Nakoula Basseley Nakoula is escorted out of his home by Los Angeles County Sheriff's officers in Cerritos, California
Nakoula Basseley Nakoula, who made the film "innocence of Muslims', seen escorted out of his home by Los Angeles County Sheriff's officers in Cerritos, California, in 2012. (Reuters)Reuters

The filmmaker of the anti-Islam film, which sparked protests across the Muslim world, was arrested on Thursday in California for allegedly violating the terms of his probation.

Nakoula Basseley Nakoula was taken into custody by US marshals and was sentenced to jail without bond by a Los Angeles court, Reuters reports.

The 55-year-old filmmaker was accused of committing a bank fraud during the making of the film "Innocence of Muslims", violating the terms of his release from prison in 2011.

Under the conditions of his probation, Nakoula was banned to use the internet or keep aliases without the prior approval of a probation officer.

"The court has a lack of trust in the defendant at this time," said US Magistrate Judge Suzanne Segal, who refused to grant bail to Nakoula.

Judge Segal pronounced Nakoula as a flight risk who "engaged in a lengthy pattern of deception," the news agency reported.

The Coptic Christian filmmaker faces eight charges of violation of probation, including lying about the film to probation officials.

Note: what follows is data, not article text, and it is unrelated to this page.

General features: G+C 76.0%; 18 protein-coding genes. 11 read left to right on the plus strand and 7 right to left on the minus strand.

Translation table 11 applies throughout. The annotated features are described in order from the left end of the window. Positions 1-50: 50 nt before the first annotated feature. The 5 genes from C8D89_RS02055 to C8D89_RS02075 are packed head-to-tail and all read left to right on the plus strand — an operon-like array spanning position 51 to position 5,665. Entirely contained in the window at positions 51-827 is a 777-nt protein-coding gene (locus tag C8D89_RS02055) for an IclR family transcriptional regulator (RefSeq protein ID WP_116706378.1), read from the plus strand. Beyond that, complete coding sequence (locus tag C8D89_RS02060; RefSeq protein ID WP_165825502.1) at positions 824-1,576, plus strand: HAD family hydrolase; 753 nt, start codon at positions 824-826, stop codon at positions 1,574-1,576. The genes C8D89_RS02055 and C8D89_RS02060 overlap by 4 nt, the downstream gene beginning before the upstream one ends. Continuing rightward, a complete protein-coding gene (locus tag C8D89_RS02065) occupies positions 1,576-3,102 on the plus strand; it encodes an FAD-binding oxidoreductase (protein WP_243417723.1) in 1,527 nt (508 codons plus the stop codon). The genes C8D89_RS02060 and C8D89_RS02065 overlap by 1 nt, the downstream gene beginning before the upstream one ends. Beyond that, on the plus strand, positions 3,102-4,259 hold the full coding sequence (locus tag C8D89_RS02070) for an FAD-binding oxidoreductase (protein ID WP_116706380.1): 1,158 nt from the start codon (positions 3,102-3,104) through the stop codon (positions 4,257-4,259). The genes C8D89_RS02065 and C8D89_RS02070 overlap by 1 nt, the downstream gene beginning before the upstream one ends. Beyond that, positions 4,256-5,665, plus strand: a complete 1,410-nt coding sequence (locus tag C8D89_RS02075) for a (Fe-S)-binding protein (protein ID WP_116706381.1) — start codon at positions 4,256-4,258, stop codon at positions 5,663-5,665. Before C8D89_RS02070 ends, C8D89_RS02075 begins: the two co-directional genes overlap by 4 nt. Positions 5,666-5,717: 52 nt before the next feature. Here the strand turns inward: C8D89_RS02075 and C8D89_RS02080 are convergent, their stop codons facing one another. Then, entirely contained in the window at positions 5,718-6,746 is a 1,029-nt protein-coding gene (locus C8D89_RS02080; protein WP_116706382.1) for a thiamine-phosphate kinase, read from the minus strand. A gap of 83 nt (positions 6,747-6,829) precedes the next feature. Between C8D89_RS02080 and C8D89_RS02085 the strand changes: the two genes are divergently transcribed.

When probation officers asked him about the video, Nakoula said that his role was limited to writing the script. He also denied using the name "Sam Bacile" in relation with the film, Assistant US attorney Robert Dugdale said according to Associated Press (AP).

Nakoula may also face new charges for which he could serve a maximum two-year prison term.

On Thursday's hearing, Nakoula told the judge that he changed his name to Mark Basseley Youssef in 2002.

His attorney Steve Seiden expressed his concern for the filmmaker's safety amid several Muslim inmates at the federal prison in Los Angeles, to which prosecutors said he would be given protective custody, the news agency reported.

The 13-minute trailer of the "Innocence of Muslims" was filmed in California and posted on YouTube, triggering strong protests across the Middle East and other Islamic nations over the past two weeks.